Andrew and Cara who made it the entire month!) Particularly when everyone around you is eating hot dogs and you LOVE hot dogs but you eat a veggie burger instead. Le sigh.
are lots of people who will happily get into the politics and morals of why you should or shouldn't eat meat, and for us it wasn't 100% an ethical thing, though our reasons were many: quality, ethically raised meat is expensive. It's not great for the planet. It's easy to eat too many calories if you're eating meat. In general, vegetables are lower in fat and higher in fiber. We are back to eating meat a couple of times a week, but we haven't set up strict guidelines. If you're not already, have you ever "gone veg" for a week or a month at a time? How'd you do? What surprised you?
I cooked out of Vegetarian Cooking for Everyone a lot (those curried parsnips were a standout, as well as a mushroom pot pie that I really need to tell you about) and then we bought this weird green cauliflower. It must have been a hybrid brocco-flower type thing, because the florets weren't quite as compact as white cauliflower. I ignored the weirdness and adapted a pasta recipe from Gourmet, just in time for February's Gourmet Unbound. In the original, you are supposed to steam the florets but it was cold in my kitchen and I wanted to turn on the oven and roasted vegetable is almost always tastier than steamed vegetable... so I roasted it. I took a look at the parsley sauce and said, oh, that's basically a pesto without nuts and garlic. Since I had pine nuts and garlic, I incorporated those. And because raw garlic is often too sharp for my taste and I already had the oven on, I roasted a few cloves with the cauliflower before whizzing them into the sauce. Top the plate with a little snowstorm of parmesan cheese, or skip it if you're vegan.
Pasta with Parsley Sauce and Cauliflower
adapted from Gourmet, February 1993
2 1/2 cups packed fresh parsley leaves
small handful pine nuts, toasted (about 1/3 cup)
2/3 cup olive oil
3-4 large cloves garlic, unpealed
1 large head of cauliflower (about 2 1/2 pounds), cut into 1-inch flowerets and the stems sliced thin
3/4 pound campanelle or rotelle pasta (something with a ruffly edge, please)
1 cup pimiento-stuffed olives, chopped fine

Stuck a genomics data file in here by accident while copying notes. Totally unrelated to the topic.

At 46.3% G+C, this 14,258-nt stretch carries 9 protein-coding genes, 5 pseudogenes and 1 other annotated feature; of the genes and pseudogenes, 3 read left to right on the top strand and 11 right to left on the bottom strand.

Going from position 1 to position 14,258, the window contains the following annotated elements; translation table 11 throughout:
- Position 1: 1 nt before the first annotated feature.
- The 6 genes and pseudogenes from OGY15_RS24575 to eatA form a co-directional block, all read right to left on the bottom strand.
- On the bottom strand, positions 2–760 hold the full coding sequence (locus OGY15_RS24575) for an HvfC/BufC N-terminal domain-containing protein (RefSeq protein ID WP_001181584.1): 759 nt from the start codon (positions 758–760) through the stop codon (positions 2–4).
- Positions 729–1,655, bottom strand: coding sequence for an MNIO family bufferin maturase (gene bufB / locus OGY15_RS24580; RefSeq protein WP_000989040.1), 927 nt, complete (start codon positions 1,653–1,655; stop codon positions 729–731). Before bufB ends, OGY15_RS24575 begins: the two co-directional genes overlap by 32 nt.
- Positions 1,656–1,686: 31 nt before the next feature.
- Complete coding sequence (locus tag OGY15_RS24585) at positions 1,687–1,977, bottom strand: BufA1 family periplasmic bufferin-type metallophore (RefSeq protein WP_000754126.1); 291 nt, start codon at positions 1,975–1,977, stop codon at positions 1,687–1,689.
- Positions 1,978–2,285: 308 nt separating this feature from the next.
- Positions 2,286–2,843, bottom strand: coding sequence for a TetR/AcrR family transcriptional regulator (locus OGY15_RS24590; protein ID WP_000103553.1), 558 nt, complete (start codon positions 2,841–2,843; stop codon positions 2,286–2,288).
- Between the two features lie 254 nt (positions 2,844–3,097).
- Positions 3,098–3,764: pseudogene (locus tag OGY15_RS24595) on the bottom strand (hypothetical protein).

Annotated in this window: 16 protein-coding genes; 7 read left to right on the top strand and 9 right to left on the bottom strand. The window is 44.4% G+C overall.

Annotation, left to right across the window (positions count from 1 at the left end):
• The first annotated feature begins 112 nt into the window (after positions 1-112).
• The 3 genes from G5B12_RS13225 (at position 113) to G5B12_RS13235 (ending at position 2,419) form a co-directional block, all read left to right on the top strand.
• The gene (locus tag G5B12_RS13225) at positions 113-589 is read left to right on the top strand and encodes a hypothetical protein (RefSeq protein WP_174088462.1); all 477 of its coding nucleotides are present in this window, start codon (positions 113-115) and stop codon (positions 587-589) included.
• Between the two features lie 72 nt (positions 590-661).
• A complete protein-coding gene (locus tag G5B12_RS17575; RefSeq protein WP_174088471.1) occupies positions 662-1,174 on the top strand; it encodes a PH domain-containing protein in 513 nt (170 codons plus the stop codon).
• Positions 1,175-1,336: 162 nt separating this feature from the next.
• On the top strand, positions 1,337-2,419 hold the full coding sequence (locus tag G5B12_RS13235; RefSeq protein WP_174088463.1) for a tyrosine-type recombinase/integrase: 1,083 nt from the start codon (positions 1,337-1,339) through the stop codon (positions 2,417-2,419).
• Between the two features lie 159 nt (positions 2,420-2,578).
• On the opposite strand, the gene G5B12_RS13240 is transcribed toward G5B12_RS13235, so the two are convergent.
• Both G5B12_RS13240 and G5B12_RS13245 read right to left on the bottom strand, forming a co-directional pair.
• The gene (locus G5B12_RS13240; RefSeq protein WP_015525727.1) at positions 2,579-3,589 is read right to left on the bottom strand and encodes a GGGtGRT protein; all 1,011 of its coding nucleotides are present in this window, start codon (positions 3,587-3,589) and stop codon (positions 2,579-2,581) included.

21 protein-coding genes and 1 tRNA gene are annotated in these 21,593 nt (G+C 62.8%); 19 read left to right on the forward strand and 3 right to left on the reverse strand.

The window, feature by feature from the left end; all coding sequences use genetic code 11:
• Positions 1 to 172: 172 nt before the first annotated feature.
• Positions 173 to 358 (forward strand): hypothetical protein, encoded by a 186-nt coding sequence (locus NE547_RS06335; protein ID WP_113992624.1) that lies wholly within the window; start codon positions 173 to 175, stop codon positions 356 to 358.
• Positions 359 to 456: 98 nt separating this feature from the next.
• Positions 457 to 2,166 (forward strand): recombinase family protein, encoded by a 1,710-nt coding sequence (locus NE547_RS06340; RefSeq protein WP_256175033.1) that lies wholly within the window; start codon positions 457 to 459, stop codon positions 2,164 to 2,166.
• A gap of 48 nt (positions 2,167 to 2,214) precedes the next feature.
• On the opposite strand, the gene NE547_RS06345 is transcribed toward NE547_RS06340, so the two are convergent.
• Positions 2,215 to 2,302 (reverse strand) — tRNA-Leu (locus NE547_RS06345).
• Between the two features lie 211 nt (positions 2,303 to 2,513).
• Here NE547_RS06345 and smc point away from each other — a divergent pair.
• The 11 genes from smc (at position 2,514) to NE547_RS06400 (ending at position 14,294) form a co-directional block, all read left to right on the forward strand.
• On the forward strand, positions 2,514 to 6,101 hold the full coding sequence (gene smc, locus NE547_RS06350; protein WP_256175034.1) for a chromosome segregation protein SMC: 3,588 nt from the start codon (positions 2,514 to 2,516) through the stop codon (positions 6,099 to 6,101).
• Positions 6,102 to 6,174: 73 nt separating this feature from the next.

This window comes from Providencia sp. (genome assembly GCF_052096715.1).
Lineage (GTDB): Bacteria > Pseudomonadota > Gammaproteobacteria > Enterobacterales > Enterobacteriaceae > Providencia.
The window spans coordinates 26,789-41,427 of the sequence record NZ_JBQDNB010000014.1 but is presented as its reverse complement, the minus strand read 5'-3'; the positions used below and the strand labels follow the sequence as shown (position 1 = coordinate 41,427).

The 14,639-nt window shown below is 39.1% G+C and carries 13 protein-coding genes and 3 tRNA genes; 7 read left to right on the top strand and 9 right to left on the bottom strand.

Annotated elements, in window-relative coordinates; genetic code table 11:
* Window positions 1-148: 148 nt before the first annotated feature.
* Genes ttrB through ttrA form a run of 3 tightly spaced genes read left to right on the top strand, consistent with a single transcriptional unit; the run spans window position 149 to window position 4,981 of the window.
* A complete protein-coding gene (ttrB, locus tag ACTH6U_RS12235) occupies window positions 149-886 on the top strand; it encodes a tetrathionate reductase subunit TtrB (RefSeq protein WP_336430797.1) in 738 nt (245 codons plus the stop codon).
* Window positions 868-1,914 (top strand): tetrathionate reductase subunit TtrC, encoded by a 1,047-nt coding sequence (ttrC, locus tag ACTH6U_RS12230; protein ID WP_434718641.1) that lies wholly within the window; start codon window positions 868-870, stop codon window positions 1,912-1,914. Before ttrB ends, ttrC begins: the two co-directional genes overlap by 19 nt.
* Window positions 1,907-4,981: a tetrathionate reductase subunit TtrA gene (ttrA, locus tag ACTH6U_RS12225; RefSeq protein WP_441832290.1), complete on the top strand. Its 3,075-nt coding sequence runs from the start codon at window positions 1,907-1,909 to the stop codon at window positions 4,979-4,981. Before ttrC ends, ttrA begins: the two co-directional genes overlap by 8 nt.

salt and pepper
Heat the oven to 375 while you chop the cauliflower into florets. Toss florets and unpeeled garlic cloves with a couple of tablespoons of olive oil, a teaspoon or so of salt, and a bit of pepper. Spread on a sheet pan (one with sides) and roast, stirring once or twice for 20-25 minutes until cauliflower is tender with some brown spots.
While the cauliflower roasts, wash the parsley and separate the leaves from the stems. (You can stick the stems in a freezer bag and freeze them for making stock later, if you're into that sort of thing.) Toast the pine nuts in a dry skillet over medium heat, tossing frequently and taking them off the heat and out of the pan just when you start to smell them. Do not turn your back on pine nuts, because they go from toasty to charred in a matter of seconds and charred is burnt and burnt is bad. Grab the garlic cloves (use tongs) from the roasting pan in the oven after about 20 minutes, leave the cauliflower in for 5 more minutes if it's not done. Remove the skins, the cloves should be soft and squishy, if not entirely spreadable.
Meanwhile, bring a large pot of salted water to a boil for the pasta. Start the pasta going when the cauliflower has about 10 minutes left, and cook just to al dente, then drain. Save a cup or so of the pasta-cooking water in case you need it to thin out the pesto.
For the parsley pesto, in a blender or food processor (or the tiny attachment to the stick blender, which is my new favorite kitchen toy), puree the parsley leaves, roasted garlic cloves, toasted pine nuts, 1/2 teaspoon of salt, 1/4 teaspoon pepper and 1/2 cup of olive oil. Stop and scrape the sides, and if necessary add another glug of olive oil. Process again, until you have a pesto-like sauce.
To serve, toss pasta with parsley pesto, cauliflower and olives, top with parmesan cheese.